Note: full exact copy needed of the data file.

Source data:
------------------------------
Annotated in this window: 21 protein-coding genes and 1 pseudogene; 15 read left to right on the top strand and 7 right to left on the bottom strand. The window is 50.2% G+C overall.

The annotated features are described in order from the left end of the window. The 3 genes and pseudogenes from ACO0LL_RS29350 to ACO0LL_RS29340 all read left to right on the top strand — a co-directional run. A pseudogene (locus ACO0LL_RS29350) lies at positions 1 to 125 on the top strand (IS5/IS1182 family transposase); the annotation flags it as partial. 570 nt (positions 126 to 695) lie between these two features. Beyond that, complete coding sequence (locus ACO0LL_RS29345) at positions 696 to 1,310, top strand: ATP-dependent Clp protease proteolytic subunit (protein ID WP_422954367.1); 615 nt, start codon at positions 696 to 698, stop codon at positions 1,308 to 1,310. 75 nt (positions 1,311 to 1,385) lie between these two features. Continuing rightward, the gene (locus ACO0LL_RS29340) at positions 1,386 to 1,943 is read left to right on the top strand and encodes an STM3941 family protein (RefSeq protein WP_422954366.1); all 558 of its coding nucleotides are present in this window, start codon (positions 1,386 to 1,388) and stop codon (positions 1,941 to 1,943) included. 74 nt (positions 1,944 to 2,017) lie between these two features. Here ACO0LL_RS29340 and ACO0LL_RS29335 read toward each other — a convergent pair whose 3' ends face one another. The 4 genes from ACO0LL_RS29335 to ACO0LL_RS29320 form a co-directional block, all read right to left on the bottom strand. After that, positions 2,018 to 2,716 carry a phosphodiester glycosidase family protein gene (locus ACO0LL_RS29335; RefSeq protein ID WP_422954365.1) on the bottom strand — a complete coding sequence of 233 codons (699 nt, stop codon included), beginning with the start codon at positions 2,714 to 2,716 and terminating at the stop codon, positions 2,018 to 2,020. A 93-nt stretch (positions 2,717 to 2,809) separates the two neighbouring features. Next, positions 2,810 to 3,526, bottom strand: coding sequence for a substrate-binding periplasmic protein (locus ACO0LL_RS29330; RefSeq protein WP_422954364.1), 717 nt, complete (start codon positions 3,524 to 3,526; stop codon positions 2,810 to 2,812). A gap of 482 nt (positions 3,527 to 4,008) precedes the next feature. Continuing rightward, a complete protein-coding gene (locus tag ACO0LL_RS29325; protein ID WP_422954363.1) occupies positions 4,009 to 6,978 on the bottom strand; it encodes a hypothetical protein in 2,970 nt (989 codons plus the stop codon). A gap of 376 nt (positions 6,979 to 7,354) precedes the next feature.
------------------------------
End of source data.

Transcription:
Annotated in this window: 21 protein-coding genes and 1 pseudogene; 15 read left to right on the top strand and 7 right to left on the bottom strand. The window is 50.2% G+C overall.

The annotated features are described in order from the left end of the window. The 3 genes and pseudogenes from ACO0LL_RS29350 to ACO0LL_RS29340 all read left to right on the top strand — a co-directional run. A pseudogene (locus ACO0LL_RS29350) lies at positions 1 to 125 on the top strand (IS5/IS1182 family transposase); the annotation flags it as partial. 570 nt (positions 126 to 695) lie between these two features. Beyond that, complete coding sequence (locus ACO0LL_RS29345) at positions 696 to 1,310, top strand: ATP-dependent Clp protease proteolytic subunit (protein ID WP_422954367.1); 615 nt, start codon at positions 696 to 698, stop codon at positions 1,308 to 1,310. 75 nt (positions 1,311 to 1,385) lie between these two features. Continuing rightward, the gene (locus ACO0LL_RS29340) at positions 1,386 to 1,943 is read left to right on the top strand and encodes an STM3941 family protein (RefSeq protein WP_422954366.1); all 558 of its coding nucleotides are present in this window, start codon (positions 1,386 to 1,388) and stop codon (positions 1,941 to 1,943) included. 74 nt (positions 1,944 to 2,017) lie between these two features. Here ACO0LL_RS29340 and ACO0LL_RS29335 read toward each other — a convergent pair whose 3' ends face one another. The 4 genes from ACO0LL_RS29335 to ACO0LL_RS29320 form a co-directional block, all read right to left on the bottom strand. After that, positions 2,018 to 2,716 carry a phosphodiester glycosidase family protein gene (locus ACO0LL_RS29335; RefSeq protein ID WP_422954365.1) on the bottom strand — a complete coding sequence of 233 codons (699 nt, stop codon included), beginning with the start codon at positions 2,714 to 2,716 and terminating at the stop codon, positions 2,018 to 2,020. A 93-nt stretch (positions 2,717 to 2,809) separates the two neighbouring features. Next, positions 2,810 to 3,526, bottom strand: coding sequence for a substrate-binding periplasmic protein (locus ACO0LL_RS29330; RefSeq protein WP_422954364.1), 717 nt, complete (start codon positions 3,524 to 3,526; stop codon positions 2,810 to 2,812). A gap of 482 nt (positions 3,527 to 4,008) precedes the next feature. Continuing rightward, a complete protein-coding gene (locus tag ACO0LL_RS29325; protein ID WP_422954363.1) occupies positions 4,009 to 6,978 on the bottom strand; it encodes a hypothetical protein in 2,970 nt (989 codons plus the stop codon). A gap of 376 nt (positions 6,979 to 7,354) precedes the next feature.